A Walkthrough

Kafka is an Apache project initially developed by LinkedIn. It is a distributed publish-subscribe messaging system. It is designed to process real time activity stream data such as logs and metric collections. It is written in Scala and does not follow JMS  (Java Message Service) standards.


What is Kafka?

Apache Kafka is a high-throughput distributed messaging system. Kafka is a distributed, partitioned commit log service, that provides the functionality of a messaging system with a unique design.


Let’s first review some basic terminologies:

  • Topics: The categories in which Kafka maintains its feeds of messages.
  • Producers: The processes that publish messages to a topic.
  • Consumers: The processes that subscribe to topics so as to fetch the above published messages.
  • Broker: The cluster consisting of one or more servers in Kafka.
  • TCP Protocol: The client and server communicate using this protocol.


So, we can say that the producers send messages to the Kafka brokers which in turn serves them up to consumers. Kafka mainly uses Zookeeper to form cluster of nodes (producer/consumer/broker)

 Fig: Depicts the basic Kafka cluster workflow.


Digression: Topics, Partitions and Replication in Kafka



As mentioned earlier, topic is a category or feed name to which messages are published. For each topic the Kafka cluster/broker maintains a partitioned log. Each partition is an ordered, immutable sequence of messages that is continually appended to a commit log. The messages in the partition are each assigned with a sequential id number called the offset, which uniquely identifies each message within the partition. The Kafka cluster retains all published messages, irrespective of whether they have been consumed, for a configurable amount of time.

Fig. Anatomy of a partition in a topic.


Partitions in Log

A topic may have many partitions thus enabling it to handle an arbitrary amount of data. They act as the unit of parallelism. The partitions of the log are distributed over the servers in the Kafka cluster with each server handling data and requests for a share of partitions. Each partition is replicated across a configurable number of servers.


Kafka assigns each server with a leader and follower, which helps in the whole replication cycle of messages in the partitions.


Leader and Follower

  • Each partition has one server which acts as the leader and zero or more servers which act as followers.
  • The leader handles all read and write requests for the partition, while followers passively replicate the leader.
  • This replication helps to retain messages on leader’s failure. If the leader fails, one of the followers automatically becomes the new leader.
  • Each server acts as a leader for some of its partitions and a follower for others, so load is well balanced within the cluster.


In a nutshell, Kafka partitions the incoming messages for a topic, and assigns these partitions to an available Kafka broker. The partition replication feature was enabled in Kafka 0.8 to make the cluster more resilient against host failures.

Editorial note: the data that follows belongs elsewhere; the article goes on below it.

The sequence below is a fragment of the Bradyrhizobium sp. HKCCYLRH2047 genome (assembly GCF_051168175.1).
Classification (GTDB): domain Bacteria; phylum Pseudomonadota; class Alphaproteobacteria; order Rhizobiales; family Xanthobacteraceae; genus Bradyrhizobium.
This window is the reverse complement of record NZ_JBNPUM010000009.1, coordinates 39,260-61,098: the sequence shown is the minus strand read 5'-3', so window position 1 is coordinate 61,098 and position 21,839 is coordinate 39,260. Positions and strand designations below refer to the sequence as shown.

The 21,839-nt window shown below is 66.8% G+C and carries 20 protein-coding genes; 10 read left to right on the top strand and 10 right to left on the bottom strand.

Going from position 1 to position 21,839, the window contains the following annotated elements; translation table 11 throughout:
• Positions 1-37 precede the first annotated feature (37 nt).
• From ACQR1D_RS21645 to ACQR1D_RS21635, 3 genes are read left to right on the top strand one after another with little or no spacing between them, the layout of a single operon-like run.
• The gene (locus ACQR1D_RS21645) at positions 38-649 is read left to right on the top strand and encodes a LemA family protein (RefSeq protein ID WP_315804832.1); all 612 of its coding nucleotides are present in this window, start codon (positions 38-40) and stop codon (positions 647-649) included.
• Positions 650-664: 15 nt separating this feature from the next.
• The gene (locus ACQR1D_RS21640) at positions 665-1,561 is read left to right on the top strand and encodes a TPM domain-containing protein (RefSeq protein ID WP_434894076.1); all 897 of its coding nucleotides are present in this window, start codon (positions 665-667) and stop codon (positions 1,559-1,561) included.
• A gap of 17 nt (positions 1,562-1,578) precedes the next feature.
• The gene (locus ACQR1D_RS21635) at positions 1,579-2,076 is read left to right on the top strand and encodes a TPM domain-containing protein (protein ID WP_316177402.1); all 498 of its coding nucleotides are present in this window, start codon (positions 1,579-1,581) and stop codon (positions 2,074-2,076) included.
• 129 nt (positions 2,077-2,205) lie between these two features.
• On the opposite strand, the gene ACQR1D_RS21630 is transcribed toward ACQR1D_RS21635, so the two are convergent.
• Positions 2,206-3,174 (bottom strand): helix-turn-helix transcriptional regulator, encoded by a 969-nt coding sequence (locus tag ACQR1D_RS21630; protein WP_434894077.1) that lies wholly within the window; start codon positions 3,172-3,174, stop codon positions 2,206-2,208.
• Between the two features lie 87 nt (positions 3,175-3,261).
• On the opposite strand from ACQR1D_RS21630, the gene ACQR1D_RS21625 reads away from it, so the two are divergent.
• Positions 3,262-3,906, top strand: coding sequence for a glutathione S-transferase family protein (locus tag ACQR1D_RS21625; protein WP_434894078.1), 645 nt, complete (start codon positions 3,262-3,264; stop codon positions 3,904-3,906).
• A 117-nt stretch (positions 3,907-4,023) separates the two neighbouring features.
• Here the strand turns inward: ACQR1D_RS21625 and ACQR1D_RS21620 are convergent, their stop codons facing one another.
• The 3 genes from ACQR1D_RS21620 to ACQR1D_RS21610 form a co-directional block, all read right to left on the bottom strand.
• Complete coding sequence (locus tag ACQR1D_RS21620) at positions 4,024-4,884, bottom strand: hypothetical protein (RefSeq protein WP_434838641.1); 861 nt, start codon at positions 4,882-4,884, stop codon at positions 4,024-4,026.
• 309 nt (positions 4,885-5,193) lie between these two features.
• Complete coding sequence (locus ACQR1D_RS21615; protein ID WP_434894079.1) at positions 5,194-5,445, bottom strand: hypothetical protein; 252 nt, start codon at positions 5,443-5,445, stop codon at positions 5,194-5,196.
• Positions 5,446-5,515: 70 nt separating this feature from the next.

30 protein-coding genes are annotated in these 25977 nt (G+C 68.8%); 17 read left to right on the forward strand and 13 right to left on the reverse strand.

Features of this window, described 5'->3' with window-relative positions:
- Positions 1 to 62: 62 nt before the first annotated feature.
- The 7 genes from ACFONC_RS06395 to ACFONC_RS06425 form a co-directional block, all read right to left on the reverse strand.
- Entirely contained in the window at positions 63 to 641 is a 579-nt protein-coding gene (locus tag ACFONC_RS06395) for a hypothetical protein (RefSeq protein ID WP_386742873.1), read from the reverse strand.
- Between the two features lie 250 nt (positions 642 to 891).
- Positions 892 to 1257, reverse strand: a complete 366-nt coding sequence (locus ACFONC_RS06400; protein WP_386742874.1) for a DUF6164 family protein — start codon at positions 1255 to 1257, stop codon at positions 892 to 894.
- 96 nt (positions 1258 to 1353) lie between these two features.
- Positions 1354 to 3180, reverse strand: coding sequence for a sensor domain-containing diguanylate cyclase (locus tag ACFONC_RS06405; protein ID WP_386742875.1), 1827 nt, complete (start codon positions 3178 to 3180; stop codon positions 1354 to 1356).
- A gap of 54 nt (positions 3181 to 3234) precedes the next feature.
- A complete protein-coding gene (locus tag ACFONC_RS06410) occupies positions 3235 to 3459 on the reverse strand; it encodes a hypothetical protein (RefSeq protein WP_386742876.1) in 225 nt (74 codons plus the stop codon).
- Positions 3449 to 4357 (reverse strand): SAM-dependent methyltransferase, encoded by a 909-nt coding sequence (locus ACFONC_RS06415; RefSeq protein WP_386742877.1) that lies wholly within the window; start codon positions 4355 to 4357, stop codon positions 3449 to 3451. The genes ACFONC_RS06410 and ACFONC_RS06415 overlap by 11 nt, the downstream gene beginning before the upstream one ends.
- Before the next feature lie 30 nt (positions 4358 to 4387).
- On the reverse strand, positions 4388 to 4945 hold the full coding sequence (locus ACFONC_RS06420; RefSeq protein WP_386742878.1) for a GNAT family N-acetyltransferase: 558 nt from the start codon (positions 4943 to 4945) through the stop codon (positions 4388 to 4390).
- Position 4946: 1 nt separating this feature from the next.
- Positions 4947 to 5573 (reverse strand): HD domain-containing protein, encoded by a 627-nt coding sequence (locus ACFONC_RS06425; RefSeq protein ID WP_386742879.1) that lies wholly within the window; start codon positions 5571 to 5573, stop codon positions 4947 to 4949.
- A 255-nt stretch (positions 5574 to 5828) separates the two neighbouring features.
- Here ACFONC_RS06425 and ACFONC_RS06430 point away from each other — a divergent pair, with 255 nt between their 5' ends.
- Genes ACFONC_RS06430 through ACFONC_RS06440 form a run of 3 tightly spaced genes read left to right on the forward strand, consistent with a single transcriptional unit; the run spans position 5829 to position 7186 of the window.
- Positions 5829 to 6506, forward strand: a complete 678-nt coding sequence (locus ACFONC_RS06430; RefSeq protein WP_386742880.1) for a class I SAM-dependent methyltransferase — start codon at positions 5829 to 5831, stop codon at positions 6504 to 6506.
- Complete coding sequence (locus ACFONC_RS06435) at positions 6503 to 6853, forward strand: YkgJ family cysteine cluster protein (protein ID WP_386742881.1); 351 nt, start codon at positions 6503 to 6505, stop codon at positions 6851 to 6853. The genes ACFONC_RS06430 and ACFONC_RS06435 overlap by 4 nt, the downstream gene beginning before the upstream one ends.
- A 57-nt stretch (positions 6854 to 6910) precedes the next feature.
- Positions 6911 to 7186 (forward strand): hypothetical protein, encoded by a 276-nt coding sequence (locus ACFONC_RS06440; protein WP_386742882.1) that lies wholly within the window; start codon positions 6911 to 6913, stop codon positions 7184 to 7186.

Producers are processes which publish data to a topic of their choice. The producer is able to choose which message to assign to which partition within a topic. This can be achieved using round robin fashion or by any other semantic partition function.



Kafka offers a single consumer abstraction that generalizes both Queuing and Publish-Subscribe Consumer Group. Consumers label themselves with a consumer group name and each message published to a topic is delivered to one consumer instance within each subscribing consumer group. Consumer instances can be on separate processes or on separate machines.


Based on the consumer groups, we can determine the messaging model of the consumer:

  • If all consumer instances have the same consumer group, then this works just like a traditional queue balancing load over the consumers.
  • If all consumer instances have different consumer groups, then this works like a publish-subscribe and all messages are broadcast to all the consumers.

Use Cases of Kafka

Apache Kafka has a few popular use cases by far. It was mainly introduced for website activity tracking for real-time publish-subscribe feeds. It can also be used for Messaging, Event Sourcing and Stream Processing etc.



Steps for Installation and Server Setup

The latest stable version of Kafka is 0.8.0 release. Follow these steps to set a Kafka message service:

            tar xzf kafka-0.8.0-src.tgz 

  • Now enter the directory and run the following commands:

            sudo ./sbt update

            sudo ./sbt package

  • To start the Zookeeper server, run (in the directory)

            bin/zookeeper-server-start.sh config.zookeeper.properties

  • Now start the Kafka server, run (in the directory)

            bin/kafka-server-start.sh config/server.properties

  • Create a topic for publishing messages,

            bin/kafka-create-topic.sh –zookeeper localhost:2181 –replica 1 –partition 1–topic test

            (Here you can mention the number of replica instances, partitions and name for the topic)

  • Publish-Subscribe some messages by,

             – Run the producer,

            bin/kafka-console-producer.sh  –broker-list localhost:9092 –topic test

            Now type down the message you want to send.

             – Later, run the consumer,

            bin/kafka-console-consumer.sh –zookeeper localhost:2181 –topic test–from-beginning

Here, you would be able to view the published messages from the last step.


That’s it with Apache Kafka’s basic features and usage.
Happy Coding!